Teens urged to delay having sex

May 01, 1994|By Ivan Penn | Ivan Penn,Sun Staff Writer

Most highly publicized messages about unmarried sex that are intended for teen-agers and young adults these days seem to have a contraceptive attached -- if you're going to have sex, make it safe sex.

But the Baptist Convention of Maryland/Delaware and the City of Baltimore yesterday tried to separate a more saintly message from secular desire.

"True Love Waits," they told hundreds of teen-agers who gathered at Baltimore's Southwestern High School to promote sexual abstinence before marriage.

They sang the message. They testified about it. And they even asked for signed commitments to it, having the teen-agers pledge to God, themselves, their families, their dates, their future mates and their future children that they would abstain from sex until they marry.

"It's assumed that you're going to be promiscuous," said Katie Grogan, director of church administration and family ministry for the 400-member Baptist Convention of Maryland/Delaware.

"You don't have to have sex to be popular," said Ms. Grogan, who was wearing a "True Love Waits" T-shirt.

Baltimore's Health Department conducted a similar rally in JTC January. When members of the health department heard about the True Love Waits program, which has become a national campaign co-sponsored by more than 20 church groups, they decided to support the effort as well.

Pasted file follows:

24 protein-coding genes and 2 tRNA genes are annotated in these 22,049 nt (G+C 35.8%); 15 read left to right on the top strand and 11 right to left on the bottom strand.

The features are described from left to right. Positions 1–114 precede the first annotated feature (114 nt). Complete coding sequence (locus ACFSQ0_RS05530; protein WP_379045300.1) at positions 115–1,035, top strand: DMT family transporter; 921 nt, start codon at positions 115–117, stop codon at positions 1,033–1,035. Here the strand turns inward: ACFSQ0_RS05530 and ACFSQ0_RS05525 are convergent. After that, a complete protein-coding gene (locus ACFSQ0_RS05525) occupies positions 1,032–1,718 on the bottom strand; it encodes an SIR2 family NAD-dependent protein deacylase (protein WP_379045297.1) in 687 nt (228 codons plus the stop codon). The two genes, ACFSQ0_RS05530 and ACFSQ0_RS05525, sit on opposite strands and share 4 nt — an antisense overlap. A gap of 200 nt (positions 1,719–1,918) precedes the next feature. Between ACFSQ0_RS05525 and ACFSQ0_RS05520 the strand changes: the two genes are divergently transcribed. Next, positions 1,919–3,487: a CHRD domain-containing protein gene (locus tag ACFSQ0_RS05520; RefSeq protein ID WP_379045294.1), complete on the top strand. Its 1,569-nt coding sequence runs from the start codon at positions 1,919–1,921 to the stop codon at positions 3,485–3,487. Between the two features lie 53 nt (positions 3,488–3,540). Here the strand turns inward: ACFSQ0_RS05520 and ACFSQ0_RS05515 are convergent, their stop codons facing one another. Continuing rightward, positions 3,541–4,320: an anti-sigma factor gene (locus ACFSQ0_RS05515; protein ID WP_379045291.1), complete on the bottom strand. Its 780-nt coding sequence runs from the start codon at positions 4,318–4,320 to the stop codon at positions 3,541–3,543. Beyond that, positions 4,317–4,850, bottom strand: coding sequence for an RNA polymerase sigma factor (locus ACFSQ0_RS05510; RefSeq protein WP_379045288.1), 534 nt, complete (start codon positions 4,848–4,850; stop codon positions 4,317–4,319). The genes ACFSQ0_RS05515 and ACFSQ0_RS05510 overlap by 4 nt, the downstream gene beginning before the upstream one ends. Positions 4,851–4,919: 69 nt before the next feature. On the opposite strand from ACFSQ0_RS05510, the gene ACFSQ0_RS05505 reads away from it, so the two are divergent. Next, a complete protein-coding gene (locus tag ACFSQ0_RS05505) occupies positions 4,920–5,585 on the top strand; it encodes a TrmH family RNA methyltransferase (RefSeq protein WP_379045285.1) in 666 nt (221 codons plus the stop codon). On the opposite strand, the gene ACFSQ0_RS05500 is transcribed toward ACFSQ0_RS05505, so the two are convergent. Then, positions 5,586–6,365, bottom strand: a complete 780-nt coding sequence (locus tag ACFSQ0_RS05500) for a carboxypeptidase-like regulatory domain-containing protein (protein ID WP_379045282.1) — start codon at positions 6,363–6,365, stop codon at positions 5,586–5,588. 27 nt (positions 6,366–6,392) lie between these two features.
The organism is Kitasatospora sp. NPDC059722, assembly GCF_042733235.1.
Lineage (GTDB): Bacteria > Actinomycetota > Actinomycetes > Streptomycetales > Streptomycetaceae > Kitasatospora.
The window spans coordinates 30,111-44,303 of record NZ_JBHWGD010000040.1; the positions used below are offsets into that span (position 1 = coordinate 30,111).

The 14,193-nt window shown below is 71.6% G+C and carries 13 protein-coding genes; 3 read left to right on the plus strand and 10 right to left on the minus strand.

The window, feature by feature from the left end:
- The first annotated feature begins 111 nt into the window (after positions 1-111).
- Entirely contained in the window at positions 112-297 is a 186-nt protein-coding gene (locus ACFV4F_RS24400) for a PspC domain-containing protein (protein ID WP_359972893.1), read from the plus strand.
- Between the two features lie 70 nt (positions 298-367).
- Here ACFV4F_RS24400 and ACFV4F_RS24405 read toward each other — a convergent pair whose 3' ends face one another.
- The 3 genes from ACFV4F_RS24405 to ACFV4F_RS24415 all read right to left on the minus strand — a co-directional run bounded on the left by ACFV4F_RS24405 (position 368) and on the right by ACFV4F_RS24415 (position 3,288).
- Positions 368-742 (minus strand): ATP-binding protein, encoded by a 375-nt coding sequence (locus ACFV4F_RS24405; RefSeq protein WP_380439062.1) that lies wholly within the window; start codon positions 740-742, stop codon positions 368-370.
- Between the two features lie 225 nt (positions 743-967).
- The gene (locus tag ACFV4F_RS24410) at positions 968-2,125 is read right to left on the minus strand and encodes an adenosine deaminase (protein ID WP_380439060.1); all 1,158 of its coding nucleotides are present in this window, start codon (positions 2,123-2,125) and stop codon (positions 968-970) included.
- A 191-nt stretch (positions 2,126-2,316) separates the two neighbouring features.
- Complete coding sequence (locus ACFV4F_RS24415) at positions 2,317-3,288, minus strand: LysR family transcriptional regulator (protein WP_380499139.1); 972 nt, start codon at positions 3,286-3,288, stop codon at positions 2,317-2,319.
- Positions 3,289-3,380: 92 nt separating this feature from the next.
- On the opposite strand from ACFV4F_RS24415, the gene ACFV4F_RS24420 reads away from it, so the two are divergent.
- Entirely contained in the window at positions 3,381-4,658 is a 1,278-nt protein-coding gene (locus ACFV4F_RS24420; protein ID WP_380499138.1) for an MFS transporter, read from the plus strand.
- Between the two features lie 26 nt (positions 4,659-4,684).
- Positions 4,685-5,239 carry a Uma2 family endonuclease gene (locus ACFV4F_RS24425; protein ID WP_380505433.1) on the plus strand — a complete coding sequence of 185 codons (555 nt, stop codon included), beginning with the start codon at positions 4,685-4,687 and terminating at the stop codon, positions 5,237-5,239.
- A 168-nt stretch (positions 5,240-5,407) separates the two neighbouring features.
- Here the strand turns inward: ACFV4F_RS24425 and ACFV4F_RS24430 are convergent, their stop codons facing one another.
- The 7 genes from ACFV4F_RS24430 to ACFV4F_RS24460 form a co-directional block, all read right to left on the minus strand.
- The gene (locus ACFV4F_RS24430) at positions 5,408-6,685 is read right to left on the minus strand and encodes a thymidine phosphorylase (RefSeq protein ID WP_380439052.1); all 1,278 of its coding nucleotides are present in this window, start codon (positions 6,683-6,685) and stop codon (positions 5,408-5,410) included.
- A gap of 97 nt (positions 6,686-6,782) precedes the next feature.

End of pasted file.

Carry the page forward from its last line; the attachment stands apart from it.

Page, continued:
The problem is that many teen-agers believe that there is a lack of alternatives to drugs, alcohol and sex, said Ray Selwyn, policy adviser for the city health commissioner.

"Right now, there's a general feeling of hopelessness," Mr. Selwyn said. "We have to show there is hope and there is a way out of the confusion."

The solution Ms. Grogan and others recommended is to offer alternatives such as the rally yesterday that started in the school's nearly packed auditorium and moved to the stands and football field outside the school.

New recording artist Jeffrey Dean, former Miss Maryland National Teen-ager Tonya McBride and former Denver Broncos free safety Stephen Fitzhugh were among the guests who performed for the rally, singing and speaking to the group.

"If you do God's will, he will bless you, and bless you, and bless you and bless you," Mr. Fitzhugh told the crowd.

To songs such as "Wait," the title cut from Mr. Dean's new album, and others, the teen-agers clapped and cheered.

"It was really good," said Almar Lowery, 14, of Wheaton. "I already signed [the pledge]."

"I think waiting is an excellent idea," said 14-year-old Essex resident Amanda Griffin. "The True Love Waits program is a good experience for anyone. If it doesn't work for all of them, it's going to help."

When the cards are all signed, they'll be sent to the Southern Baptist Convention. Signed cards from across the country will be displayed on the Mall in Washington on July 29.

This effort has encouraged people like Rev. Aaron Claxton, senior pastor of the New Creation Christian Church in Baltimore.

These programs, he said, help him with his own children, as well as teen-agers in his congregation.

"I stayed sexually abstinent until I got married at the age of 23," Rev. Claxton said. "I believe that if I could do it, then anyone can do it, especially young men.

"I don't make it a boasting point. I don't make it a condemnation point," he said. "I just say, 'Here's an example.' "

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